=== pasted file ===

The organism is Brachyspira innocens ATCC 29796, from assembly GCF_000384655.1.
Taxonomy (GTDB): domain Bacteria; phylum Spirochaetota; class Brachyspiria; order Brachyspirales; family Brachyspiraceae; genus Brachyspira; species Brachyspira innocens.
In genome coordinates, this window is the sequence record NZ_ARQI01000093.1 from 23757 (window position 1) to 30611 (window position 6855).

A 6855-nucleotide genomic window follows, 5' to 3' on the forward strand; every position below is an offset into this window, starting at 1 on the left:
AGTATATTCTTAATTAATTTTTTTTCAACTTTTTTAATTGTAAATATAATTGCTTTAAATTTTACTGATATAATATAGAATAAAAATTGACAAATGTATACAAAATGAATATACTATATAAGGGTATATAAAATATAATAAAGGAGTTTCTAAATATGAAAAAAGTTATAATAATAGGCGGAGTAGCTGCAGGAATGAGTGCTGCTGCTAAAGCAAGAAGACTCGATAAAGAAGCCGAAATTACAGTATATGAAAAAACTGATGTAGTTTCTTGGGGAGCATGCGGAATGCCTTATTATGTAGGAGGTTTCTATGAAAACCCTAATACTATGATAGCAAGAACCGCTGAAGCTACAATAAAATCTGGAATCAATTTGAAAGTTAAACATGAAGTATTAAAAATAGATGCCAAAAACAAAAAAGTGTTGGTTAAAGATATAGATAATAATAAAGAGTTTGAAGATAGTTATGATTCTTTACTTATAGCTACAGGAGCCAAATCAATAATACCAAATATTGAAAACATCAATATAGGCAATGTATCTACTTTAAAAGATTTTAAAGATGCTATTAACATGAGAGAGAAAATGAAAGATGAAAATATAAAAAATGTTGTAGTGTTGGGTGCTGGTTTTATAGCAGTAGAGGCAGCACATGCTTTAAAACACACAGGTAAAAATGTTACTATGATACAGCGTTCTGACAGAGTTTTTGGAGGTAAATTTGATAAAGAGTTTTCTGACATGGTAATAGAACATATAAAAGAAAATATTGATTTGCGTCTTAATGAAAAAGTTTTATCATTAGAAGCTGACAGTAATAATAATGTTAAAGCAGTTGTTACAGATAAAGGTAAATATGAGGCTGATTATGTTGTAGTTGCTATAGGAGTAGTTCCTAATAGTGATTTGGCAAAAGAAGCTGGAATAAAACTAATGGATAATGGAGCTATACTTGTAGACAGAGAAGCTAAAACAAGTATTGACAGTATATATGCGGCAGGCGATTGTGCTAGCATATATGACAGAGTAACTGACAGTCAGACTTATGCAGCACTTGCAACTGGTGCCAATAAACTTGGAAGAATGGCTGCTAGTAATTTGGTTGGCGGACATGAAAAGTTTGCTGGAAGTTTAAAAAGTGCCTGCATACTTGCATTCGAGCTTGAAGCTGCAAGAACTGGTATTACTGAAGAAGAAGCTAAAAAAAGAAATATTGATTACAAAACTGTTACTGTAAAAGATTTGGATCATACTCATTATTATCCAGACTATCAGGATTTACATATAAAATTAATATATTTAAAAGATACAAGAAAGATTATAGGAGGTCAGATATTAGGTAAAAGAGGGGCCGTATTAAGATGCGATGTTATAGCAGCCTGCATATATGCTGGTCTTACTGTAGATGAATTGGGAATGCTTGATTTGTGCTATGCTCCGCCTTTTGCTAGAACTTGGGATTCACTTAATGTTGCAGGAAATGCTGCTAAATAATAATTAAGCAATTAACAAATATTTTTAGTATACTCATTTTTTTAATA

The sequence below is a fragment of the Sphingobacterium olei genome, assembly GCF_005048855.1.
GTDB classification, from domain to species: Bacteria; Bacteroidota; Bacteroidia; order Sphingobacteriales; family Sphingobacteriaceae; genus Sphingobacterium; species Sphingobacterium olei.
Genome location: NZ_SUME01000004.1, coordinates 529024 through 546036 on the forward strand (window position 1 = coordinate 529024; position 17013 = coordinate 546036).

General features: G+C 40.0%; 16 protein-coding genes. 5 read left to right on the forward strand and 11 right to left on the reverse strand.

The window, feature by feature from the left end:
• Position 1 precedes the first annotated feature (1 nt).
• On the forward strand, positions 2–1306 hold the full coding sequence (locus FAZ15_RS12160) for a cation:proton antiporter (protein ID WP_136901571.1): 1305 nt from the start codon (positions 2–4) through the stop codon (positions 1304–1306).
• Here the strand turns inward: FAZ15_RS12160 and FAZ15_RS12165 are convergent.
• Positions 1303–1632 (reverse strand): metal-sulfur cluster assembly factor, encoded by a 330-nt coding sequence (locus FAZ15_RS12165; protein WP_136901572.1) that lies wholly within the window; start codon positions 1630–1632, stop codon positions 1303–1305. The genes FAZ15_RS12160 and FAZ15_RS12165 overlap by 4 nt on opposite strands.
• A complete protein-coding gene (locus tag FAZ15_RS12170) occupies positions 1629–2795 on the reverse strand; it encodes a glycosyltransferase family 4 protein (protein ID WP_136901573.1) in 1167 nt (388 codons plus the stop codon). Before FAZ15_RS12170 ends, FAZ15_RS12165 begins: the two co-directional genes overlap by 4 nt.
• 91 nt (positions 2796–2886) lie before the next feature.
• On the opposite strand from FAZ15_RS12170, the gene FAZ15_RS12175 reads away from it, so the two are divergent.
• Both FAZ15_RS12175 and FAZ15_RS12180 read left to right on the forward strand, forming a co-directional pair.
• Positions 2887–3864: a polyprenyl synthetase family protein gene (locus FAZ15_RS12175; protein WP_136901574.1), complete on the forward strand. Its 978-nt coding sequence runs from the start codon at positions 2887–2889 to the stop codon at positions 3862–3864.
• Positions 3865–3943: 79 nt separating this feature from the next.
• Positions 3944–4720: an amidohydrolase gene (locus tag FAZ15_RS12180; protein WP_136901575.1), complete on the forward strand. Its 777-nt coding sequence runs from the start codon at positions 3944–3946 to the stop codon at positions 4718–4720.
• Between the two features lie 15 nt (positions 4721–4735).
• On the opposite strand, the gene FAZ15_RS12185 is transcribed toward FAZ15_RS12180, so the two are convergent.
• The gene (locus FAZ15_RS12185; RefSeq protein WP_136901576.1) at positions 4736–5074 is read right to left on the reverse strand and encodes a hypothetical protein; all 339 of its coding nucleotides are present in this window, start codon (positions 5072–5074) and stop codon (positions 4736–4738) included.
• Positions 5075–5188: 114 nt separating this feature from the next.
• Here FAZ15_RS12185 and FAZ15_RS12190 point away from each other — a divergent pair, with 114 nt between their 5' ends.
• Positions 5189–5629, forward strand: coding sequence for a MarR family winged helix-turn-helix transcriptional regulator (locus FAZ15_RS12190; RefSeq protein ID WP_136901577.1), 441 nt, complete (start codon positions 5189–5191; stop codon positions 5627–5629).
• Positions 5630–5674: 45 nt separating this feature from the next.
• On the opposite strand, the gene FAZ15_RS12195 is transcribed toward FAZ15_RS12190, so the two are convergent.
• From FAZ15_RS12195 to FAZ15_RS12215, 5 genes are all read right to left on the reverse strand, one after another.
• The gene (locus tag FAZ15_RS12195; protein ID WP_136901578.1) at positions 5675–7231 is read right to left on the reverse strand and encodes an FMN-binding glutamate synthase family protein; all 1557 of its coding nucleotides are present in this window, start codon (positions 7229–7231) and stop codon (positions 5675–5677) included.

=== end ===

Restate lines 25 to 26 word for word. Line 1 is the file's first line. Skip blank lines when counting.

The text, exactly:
• Positions 5075–5188: 114 nt separating this feature from the next.
• Here FAZ15_RS12185 and FAZ15_RS12190 point away from each other — a divergent pair, with 114 nt between their 5' ends.